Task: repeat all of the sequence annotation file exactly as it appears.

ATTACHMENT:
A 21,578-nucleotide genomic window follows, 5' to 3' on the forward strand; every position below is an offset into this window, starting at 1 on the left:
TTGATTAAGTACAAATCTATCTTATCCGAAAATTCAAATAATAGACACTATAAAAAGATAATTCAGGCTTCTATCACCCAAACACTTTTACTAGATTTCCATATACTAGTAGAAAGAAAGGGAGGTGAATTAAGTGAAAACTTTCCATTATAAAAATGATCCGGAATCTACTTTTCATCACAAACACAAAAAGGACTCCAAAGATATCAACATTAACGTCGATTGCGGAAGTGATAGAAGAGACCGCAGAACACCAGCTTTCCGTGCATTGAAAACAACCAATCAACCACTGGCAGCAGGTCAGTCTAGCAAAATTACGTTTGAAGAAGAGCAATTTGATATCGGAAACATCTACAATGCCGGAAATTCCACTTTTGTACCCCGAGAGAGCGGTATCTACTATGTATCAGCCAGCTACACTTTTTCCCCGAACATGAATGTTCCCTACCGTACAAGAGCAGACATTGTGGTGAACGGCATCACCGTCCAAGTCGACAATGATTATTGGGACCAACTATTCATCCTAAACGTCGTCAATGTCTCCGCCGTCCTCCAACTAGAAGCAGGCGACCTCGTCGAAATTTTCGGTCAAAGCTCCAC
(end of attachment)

A 21,578-nucleotide genomic window follows, 5' to 3' on the forward strand; every position below is an offset into this window, starting at 1 on the left:
TTGATTAAGTACAAATCTATCTTATCCGAAAATTCAAATAATAGACACTATAAAAAGATAATTCAGGCTTCTATCACCCAAACACTTTTACTAGATTTCCATATACTAGTAGAAAGAAAGGGAGGTGAATTAAGTGAAAACTTTCCATTATAAAAATGATCCGGAATCTACTTTTCATCACAAACACAAAAAGGACTCCAAAGATATCAACATTAACGTCGATTGCGGAAGTGATAGAAGAGACCGCAGAACACCAGCTTTCCGTGCATTGAAAACAACCAATCAACCACTGGCAGCAGGTCAGTCTAGCAAAATTACGTTTGAAGAAGAGCAATTTGATATCGGAAACATCTACAATGCCGGAAATTCCACTTTTGTACCCCGAGAGAGCGGTATCTACTATGTATCAGCCAGCTACACTTTTTCCCCGAACATGAATGTTCCCTACCGTACAAGAGCAGACATTGTGGTGAACGGCATCACCGTCCAAGTCGACAATGATTATTGGGACCAACTATTCATCCTAAACGTCGTCAATGTCTCCGCCGTCCTCCAACTAGAAGCAGGCGACCTCGTCGAAATTTTCGGTCAAAGCTCCAC